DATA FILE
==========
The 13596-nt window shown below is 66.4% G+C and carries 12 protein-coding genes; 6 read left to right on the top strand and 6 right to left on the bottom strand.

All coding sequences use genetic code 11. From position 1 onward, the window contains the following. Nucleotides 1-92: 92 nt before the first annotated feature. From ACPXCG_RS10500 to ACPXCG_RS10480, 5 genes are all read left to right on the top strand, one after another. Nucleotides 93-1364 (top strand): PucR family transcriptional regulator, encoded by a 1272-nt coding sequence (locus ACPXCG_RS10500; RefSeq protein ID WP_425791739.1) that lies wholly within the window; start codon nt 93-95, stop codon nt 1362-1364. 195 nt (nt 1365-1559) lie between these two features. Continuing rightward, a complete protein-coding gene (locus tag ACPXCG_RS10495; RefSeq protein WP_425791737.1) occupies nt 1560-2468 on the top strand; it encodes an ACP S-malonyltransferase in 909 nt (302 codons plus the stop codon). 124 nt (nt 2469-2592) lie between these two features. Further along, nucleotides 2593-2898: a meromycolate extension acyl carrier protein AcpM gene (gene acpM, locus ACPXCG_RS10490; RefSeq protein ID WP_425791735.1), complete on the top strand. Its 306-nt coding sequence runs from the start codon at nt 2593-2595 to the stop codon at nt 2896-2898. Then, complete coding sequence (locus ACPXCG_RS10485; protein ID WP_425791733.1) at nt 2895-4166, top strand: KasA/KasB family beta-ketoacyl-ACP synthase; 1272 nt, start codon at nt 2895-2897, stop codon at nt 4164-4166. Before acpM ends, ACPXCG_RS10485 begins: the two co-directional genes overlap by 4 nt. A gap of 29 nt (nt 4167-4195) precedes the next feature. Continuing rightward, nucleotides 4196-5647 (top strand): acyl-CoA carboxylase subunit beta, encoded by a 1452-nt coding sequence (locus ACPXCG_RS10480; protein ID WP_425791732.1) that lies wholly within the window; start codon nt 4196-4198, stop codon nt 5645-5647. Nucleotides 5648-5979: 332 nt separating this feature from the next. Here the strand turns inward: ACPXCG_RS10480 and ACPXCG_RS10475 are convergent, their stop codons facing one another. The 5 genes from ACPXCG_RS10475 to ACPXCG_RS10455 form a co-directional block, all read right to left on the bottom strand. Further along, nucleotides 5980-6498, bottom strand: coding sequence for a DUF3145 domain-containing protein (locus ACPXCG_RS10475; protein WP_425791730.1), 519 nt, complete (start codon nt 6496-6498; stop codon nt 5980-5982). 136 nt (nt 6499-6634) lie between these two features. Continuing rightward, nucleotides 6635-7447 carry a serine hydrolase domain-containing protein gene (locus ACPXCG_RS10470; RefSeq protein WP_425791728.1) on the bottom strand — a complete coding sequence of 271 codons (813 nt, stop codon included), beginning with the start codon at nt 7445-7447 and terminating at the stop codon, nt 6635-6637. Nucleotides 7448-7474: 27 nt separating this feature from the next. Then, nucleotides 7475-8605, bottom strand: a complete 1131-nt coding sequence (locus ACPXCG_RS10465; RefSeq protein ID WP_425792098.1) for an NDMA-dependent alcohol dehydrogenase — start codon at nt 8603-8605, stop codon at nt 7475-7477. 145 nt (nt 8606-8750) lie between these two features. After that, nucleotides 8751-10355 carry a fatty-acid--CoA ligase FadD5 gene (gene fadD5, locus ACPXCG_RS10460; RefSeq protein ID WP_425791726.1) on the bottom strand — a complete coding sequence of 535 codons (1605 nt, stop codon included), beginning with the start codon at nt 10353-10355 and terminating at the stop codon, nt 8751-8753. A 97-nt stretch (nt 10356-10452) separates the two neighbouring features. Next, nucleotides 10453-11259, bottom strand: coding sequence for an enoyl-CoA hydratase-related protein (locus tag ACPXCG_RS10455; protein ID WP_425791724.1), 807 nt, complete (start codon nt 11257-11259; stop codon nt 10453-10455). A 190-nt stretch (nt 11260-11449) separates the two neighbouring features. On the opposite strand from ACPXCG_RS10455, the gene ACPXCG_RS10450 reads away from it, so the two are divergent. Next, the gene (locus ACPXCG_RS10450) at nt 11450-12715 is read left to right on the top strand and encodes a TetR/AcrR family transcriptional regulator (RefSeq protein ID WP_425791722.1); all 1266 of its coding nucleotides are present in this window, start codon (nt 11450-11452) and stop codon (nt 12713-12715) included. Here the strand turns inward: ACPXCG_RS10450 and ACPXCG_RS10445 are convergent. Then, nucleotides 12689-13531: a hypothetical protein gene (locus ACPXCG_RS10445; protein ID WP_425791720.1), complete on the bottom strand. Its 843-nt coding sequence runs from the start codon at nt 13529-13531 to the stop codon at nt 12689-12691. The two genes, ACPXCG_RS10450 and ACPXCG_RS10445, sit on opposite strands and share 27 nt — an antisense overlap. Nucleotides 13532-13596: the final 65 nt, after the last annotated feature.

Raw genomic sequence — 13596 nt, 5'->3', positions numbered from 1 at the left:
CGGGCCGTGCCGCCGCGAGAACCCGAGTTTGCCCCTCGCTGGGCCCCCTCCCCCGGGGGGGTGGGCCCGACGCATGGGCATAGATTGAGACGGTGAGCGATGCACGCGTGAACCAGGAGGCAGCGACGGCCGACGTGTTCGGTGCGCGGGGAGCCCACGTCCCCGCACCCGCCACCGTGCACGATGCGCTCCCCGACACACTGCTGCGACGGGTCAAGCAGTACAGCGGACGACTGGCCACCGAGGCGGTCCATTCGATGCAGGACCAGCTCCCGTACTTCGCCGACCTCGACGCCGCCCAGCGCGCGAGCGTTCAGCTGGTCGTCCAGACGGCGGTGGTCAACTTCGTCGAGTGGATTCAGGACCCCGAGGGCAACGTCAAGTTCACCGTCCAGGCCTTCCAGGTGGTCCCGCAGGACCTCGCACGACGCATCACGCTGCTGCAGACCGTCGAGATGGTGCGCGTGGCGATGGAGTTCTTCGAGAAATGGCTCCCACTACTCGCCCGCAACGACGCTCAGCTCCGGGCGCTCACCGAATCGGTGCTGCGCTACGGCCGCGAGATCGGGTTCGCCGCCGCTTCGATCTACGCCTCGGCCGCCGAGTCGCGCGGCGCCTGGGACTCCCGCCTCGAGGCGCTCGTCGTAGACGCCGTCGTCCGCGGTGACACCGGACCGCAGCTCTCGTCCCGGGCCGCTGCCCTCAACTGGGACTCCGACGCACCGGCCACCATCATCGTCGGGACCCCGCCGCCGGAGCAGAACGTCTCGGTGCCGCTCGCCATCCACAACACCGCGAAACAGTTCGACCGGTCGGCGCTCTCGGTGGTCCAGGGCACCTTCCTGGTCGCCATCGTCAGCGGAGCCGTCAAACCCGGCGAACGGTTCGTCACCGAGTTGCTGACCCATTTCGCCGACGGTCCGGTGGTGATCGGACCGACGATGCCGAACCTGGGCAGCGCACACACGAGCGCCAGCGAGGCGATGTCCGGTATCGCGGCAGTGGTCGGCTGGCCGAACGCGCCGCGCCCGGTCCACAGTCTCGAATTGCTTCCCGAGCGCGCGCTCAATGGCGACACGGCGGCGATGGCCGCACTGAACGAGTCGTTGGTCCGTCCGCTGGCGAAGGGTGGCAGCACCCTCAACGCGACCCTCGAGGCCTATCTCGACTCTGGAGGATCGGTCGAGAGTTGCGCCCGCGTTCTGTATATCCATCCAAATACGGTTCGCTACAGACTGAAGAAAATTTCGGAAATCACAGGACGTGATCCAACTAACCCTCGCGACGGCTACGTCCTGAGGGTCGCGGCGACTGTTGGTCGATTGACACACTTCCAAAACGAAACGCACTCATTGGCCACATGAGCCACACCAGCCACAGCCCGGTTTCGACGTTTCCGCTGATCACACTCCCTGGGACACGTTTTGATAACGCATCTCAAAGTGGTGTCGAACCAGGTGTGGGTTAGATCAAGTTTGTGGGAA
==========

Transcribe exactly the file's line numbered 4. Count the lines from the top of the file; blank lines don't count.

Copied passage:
CGGGCCGTGCCGCCGCGAGAACCCGAGTTTGCCCCTCGCTGGGCCCCCTCCCCCGGGGGGGTGGGCCCGACGCATGGGCATAGATTGAGACGGTGAGCGATGCACGCGTGAACCAGGAGGCAGCGACGGCCGACGTGTTCGGTGCGCGGGGAGCCCACGTCCCCGCACCCGCCACCGTGCACGATGCGCTCCCCGACACACTGCTGCGACGGGTCAAGCAGTACAGCGGACGACTGGCCACCGAGGCGGTCCATTCGATGCAGGACCAGCTCCCGTACTTCGCCGACCTCGACGCCGCCCAGCGCGCGAGCGTTCAGCTGGTCGTCCAGACGGCGGTGGTCAACTTCGTCGAGTGGATTCAGGACCCCGAGGGCAACGTCAAGTTCACCGTCCAGGCCTTCCAGGTGGTCCCGCAGGACCTCGCACGACGCATCACGCTGCTGCAGACCGTCGAGATGGTGCGCGTGGCGATGGAGTTCTTCGAGAAATGGCTCCCACTACTCGCCCGCAACGACGCTCAGCTCCGGGCGCTCACCGAATCGGTGCTGCGCTACGGCCGCGAGATCGGGTTCGCCGCCGCTTCGATCTACGCCTCGGCCGCCGAGTCGCGCGGCGCCTGGGACTCCCGCCTCGAGGCGCTCGTCGTAGACGCCGTCGTCCGCGGTGACACCGGACCGCAGCTCTCGTCCCGGGCCGCTGCCCTCAACTGGGACTCCGACGCACCGGCCACCATCATCGTCGGGACCCCGCCGCCGGAGCAGAACGTCTCGGTGCCGCTCGCCATCCACAACACCGCGAAACAGTTCGACCGGTCGGCGCTCTCGGTGGTCCAGGGCACCTTCCTGGTCGCCATCGTCAGCGGAGCCGTCAAACCCGGCGAACGGTTCGTCACCGAGTTGCTGACCCATTTCGCCGACGGTCCGGTGGTGATCGGACCGACGATGCCGAACCTGGGCAGCGCACACACGAGCGCCAGCGAGGCGATGTCCGGTATCGCGGCAGTGGTCGGCTGGCCGAACGCGCCGCGCCCGGTCCACAGTCTCGAATTGCTTCCCGAGCGCGCGCTCAATGGCGACACGGCGGCGATGGCCGCACTGAACGAGTCGTTGGTCCGTCCGCTGGCGAAGGGTGGCAGCACCCTCAACGCGACCCTCGAGGCCTATCTCGACTCTGGAGGATCGGTCGAGAGTTGCGCCCGCGTTCTGTATATCCATCCAAATACGGTTCGCTACAGACTGAAGAAAATTTCGGAAATCACAGGACGTGATCCAACTAACCCTCGCGACGGCTACGTCCTGAGGGTCGCGGCGACTGTTGGTCGATTGACACACTTCCAAAACGAAACGCACTCATTGGCCACATGAGCCACACCAGCCACAGCCCGGTTTCGACGTTTCCGCTGATCACACTCCCTGGGACACGTTTTGATAACGCATCTCAAAGTGGTGTCGAACCAGGTGTGGGTTAGATCAAGTTTGTGGGAA